765@file{/usr/local/cvsroot}, you can use
 766@code{/usr/local/cvsroot} instead of
 767@code{:local:/usr/local/cvsroot}.  But if (under
 768Windows NT, for example) your local repository is
 769@file{c:\src\cvsroot}, then you must specify the access
 770method, as in @code{:local:c:/src/cvsroot}.
 771
 772@c This might appear to go in Repository storage, but
 773@c actually it is describing something which is quite
 774@c user-visible, when you do a "cvs co CVSROOT".  This
 775@c isn't necessary the perfect place for that, though.
 776The repository is split in two parts.  @file{$CVSROOT/CVSROOT} contains
 777administrative files for @sc{cvs}.  The other directories contain the actual
 778user-defined modules.
 779
 780@menu
 781* Specifying a repository::     Telling CVS where your repository is
 782* Repository storage::          The structure of the repository
 783* Working directory storage::   The structure of working directories
 784* Intro administrative files::  Defining modules
 785* Multiple repositories::       Multiple repositories
 786* Creating a repository::       Creating a repository
 787* Backing up::                  Backing up a repository
 788* Moving a repository::         Moving a repository
 789* Remote repositories::         Accessing repositories on remote machines
 790* Read-only access::            Granting read-only access to the repository
 791* Server temporary directory::  The server creates temporary directories
 792@end menu
 793
 794@node Specifying a repository
 795@section Telling CVS where your repository is
 796
 797There are several ways to tell @sc{cvs}
 798where to find the repository.  You can name the
 799repository on the command line explicitly, with the
 800@code{-d} (for "directory") option:
 801
 802@example
 803cvs -d /usr/local/cvsroot checkout yoyodyne/tc
 804@end example
 805
 806@cindex .profile, setting CVSROOT in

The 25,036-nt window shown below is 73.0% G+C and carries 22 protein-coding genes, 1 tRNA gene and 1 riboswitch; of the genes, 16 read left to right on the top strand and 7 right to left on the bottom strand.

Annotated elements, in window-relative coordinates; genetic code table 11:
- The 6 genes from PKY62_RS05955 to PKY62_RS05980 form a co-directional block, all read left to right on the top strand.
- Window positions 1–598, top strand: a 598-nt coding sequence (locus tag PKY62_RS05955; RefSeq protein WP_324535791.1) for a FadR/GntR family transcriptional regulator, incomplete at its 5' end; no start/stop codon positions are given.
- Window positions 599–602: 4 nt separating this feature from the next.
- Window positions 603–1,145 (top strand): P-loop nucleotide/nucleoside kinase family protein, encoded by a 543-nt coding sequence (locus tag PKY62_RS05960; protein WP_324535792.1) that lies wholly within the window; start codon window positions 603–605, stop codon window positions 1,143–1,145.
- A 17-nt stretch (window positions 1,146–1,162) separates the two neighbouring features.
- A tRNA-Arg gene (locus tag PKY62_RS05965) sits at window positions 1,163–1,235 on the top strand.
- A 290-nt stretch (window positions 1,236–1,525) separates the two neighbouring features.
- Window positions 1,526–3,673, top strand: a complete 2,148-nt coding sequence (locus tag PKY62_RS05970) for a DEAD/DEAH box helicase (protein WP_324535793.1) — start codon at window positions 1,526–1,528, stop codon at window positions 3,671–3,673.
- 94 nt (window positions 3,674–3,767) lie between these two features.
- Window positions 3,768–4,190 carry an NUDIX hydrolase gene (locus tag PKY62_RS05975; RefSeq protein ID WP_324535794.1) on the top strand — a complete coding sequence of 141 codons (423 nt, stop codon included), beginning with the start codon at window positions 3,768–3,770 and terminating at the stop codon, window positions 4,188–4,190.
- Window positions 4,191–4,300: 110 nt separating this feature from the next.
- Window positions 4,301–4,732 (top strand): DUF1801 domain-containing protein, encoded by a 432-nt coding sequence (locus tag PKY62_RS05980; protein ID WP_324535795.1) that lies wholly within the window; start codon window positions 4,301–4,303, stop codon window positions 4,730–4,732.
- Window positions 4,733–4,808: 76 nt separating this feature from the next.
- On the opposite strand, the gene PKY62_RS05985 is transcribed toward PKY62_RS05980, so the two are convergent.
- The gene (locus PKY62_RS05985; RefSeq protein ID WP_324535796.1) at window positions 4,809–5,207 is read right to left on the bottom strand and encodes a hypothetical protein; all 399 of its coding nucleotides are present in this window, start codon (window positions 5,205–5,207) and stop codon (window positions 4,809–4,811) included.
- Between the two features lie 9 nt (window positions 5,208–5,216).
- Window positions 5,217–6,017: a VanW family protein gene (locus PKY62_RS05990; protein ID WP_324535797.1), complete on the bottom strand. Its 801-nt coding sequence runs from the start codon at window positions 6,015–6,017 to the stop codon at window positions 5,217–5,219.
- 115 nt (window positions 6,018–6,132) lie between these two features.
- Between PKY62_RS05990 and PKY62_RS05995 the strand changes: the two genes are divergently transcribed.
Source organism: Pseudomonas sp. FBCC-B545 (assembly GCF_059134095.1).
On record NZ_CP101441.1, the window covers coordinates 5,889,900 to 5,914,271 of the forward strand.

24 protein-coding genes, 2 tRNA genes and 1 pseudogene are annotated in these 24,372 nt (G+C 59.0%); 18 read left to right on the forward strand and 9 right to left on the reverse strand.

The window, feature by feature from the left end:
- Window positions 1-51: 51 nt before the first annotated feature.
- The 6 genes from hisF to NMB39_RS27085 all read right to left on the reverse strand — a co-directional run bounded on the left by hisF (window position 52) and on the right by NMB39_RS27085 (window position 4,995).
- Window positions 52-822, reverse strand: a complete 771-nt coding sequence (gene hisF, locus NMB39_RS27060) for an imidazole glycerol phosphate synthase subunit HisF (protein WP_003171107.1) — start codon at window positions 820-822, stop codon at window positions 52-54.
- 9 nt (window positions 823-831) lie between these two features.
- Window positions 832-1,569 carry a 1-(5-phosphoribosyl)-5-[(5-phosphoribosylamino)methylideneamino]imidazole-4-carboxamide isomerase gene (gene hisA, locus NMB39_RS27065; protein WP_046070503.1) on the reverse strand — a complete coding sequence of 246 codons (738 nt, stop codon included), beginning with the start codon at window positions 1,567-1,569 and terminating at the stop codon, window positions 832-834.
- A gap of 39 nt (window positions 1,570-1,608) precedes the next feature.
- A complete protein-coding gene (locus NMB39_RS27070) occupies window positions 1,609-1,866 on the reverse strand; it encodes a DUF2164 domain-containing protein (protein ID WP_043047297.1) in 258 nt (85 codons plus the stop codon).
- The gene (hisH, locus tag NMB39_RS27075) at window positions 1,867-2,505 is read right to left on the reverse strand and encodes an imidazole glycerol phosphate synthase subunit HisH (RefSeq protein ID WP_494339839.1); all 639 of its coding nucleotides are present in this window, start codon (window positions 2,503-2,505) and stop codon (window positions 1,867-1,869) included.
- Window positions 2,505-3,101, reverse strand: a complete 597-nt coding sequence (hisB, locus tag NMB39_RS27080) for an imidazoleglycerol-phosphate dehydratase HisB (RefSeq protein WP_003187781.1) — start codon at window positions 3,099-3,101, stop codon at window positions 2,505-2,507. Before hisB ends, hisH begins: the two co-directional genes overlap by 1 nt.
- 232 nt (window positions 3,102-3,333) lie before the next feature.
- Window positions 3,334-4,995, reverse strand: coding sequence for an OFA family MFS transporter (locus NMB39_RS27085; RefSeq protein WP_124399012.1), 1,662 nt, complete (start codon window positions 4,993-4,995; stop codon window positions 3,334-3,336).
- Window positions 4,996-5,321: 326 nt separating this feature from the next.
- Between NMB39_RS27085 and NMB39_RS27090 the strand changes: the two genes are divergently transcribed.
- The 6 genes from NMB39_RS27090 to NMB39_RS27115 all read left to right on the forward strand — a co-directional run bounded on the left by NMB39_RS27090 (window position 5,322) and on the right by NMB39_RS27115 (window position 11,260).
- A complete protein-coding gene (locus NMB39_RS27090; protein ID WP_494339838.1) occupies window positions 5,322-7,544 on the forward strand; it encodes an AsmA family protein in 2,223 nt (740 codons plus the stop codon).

807@cindex .cshrc, setting CVSROOT in
 808@cindex .tcshrc, setting CVSROOT in
 809@cindex .bashrc, setting CVSROOT in
 810@cindex CVSROOT, environment variable
 811        Or you can set the @code{$CVSROOT} environment
 812variable to an absolute path to the root of the
 813repository, @file{/usr/local/cvsroot} in this example.
 814To set @code{$CVSROOT}, @code{csh} and @code{tcsh}
 815users should have this line in their @file{.cshrc} or
 816@file{.tcshrc} files:
 817
 818@example
 819setenv CVSROOT /usr/local/cvsroot
 820@end example
 821
 822@noindent
 823@code{sh} and @code{bash} users should instead have these lines in their
 824@file{.profile} or @file{.bashrc}:
 825
 826@example
 827CVSROOT=/usr/local/cvsroot
 828export CVSROOT
 829@end example
 830
 831@cindex Root file, in CVS directory
 832@cindex CVS/Root file
 833        A repository specified with @code{-d} will
 834override the @code{$CVSROOT} environment variable.
 835Once you've checked a working copy out from the
 836repository, it will remember where its repository is
 837(the information is recorded in the
 838@file{CVS/Root} file in the working copy).
 839
 840The @code{-d} option and the @file{CVS/Root} file both
 841override the @code{$CVSROOT} environment variable.  If
 842@code{-d} option differs from @file{CVS/Root}, the
 843former is used.  Of course, for proper operation they
 844should be two ways of referring to the same repository.
 845
 846@c - - - - - - - - - - - - - - - - - - - - - - - - - - - - - - - - - -
 847@node Repository storage
 848@section How data is stored in the repository
 849@cindex Repository, how data is stored
 850
 851For most purposes it isn't important @emph{how}
 852@sc{cvs} stores information in the repository.  In
 853fact, the format has changed in the past, and is likely
 854to change in the future.  Since in almost all cases one
 855accesses the repository via @sc{cvs} commands, such
 856changes need not be disruptive.
 857
 858However, in some cases it may be necessary to
 859understand how @sc{cvs} stores data in the repository,